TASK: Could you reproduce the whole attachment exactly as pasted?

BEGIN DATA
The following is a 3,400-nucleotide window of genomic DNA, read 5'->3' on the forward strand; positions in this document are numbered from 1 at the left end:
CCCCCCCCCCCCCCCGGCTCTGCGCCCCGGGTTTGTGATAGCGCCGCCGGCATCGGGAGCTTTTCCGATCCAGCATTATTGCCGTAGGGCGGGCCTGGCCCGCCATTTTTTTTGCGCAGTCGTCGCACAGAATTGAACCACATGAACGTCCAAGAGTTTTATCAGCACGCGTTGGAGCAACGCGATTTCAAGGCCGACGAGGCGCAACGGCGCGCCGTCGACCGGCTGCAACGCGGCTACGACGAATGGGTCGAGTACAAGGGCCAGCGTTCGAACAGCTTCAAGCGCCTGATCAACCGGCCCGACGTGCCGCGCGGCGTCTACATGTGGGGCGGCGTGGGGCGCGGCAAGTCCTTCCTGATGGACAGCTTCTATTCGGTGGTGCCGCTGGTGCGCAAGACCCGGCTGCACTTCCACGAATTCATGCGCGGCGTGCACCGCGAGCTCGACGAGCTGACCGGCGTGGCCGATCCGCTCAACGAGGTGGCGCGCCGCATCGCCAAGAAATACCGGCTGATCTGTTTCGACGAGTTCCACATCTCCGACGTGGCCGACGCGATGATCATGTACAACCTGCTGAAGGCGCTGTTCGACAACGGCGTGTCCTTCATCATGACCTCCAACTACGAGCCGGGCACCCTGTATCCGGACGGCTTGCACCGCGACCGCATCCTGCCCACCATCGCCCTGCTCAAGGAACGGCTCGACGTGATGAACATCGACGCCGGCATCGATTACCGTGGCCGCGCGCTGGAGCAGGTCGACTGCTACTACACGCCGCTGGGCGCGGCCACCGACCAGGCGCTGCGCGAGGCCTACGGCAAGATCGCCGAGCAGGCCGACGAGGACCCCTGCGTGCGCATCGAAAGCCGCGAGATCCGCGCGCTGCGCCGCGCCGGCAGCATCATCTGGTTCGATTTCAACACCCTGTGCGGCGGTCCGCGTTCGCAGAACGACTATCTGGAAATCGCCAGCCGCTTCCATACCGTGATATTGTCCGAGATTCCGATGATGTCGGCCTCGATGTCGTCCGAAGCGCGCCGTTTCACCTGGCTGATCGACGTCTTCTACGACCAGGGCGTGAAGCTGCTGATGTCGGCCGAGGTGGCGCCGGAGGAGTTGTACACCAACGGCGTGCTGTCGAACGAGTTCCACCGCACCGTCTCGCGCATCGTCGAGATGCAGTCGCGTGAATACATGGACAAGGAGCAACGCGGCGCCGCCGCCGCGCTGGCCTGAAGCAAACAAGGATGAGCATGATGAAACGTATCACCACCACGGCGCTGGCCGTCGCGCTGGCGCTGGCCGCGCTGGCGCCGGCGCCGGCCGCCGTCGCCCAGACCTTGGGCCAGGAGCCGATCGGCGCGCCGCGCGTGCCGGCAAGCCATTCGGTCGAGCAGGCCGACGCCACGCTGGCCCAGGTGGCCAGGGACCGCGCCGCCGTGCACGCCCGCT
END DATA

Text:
The following is a 3,400-nucleotide window of genomic DNA, read 5'->3' on the forward strand; positions in this document are numbered from 1 at the left end:
CCCCCCCCCCCCCCCGGCTCTGCGCCCCGGGTTTGTGATAGCGCCGCCGGCATCGGGAGCTTTTCCGATCCAGCATTATTGCCGTAGGGCGGGCCTGGCCCGCCATTTTTTTTGCGCAGTCGTCGCACAGAATTGAACCACATGAACGTCCAAGAGTTTTATCAGCACGCGTTGGAGCAACGCGATTTCAAGGCCGACGAGGCGCAACGGCGCGCCGTCGACCGGCTGCAACGCGGCTACGACGAATGGGTCGAGTACAAGGGCCAGCGTTCGAACAGCTTCAAGCGCCTGATCAACCGGCCCGACGTGCCGCGCGGCGTCTACATGTGGGGCGGCGTGGGGCGCGGCAAGTCCTTCCTGATGGACAGCTTCTATTCGGTGGTGCCGCTGGTGCGCAAGACCCGGCTGCACTTCCACGAATTCATGCGCGGCGTGCACCGCGAGCTCGACGAGCTGACCGGCGTGGCCGATCCGCTCAACGAGGTGGCGCGCCGCATCGCCAAGAAATACCGGCTGATCTGTTTCGACGAGTTCCACATCTCCGACGTGGCCGACGCGATGATCATGTACAACCTGCTGAAGGCGCTGTTCGACAACGGCGTGTCCTTCATCATGACCTCCAACTACGAGCCGGGCACCCTGTATCCGGACGGCTTGCACCGCGACCGCATCCTGCCCACCATCGCCCTGCTCAAGGAACGGCTCGACGTGATGAACATCGACGCCGGCATCGATTACCGTGGCCGCGCGCTGGAGCAGGTCGACTGCTACTACACGCCGCTGGGCGCGGCCACCGACCAGGCGCTGCGCGAGGCCTACGGCAAGATCGCCGAGCAGGCCGACGAGGACCCCTGCGTGCGCATCGAAAGCCGCGAGATCCGCGCGCTGCGCCGCGCCGGCAGCATCATCTGGTTCGATTTCAACACCCTGTGCGGCGGTCCGCGTTCGCAGAACGACTATCTGGAAATCGCCAGCCGCTTCCATACCGTGATATTGTCCGAGATTCCGATGATGTCGGCCTCGATGTCGTCCGAAGCGCGCCGTTTCACCTGGCTGATCGACGTCTTCTACGACCAGGGCGTGAAGCTGCTGATGTCGGCCGAGGTGGCGCCGGAGGAGTTGTACACCAACGGCGTGCTGTCGAACGAGTTCCACCGCACCGTCTCGCGCATCGTCGAGATGCAGTCGCGTGAATACATGGACAAGGAGCAACGCGGCGCCGCCGCCGCGCTGGCCTGAAGCAAACAAGGATGAGCATGATGAAACGTATCACCACCACGGCGCTGGCCGTCGCGCTGGCGCTGGCCGCGCTGGCGCCGGCGCCGGCCGCCGTCGCCCAGACCTTGGGCCAGGAGCCGATCGGCGCGCCGCGCGTGCCGGCAAGCCATTCGGTCGAGCAGGCCGACGCCACGCTGGCCCAGGTGGCCAGGGACCGCGCCGCCGTGCACGCCCGCT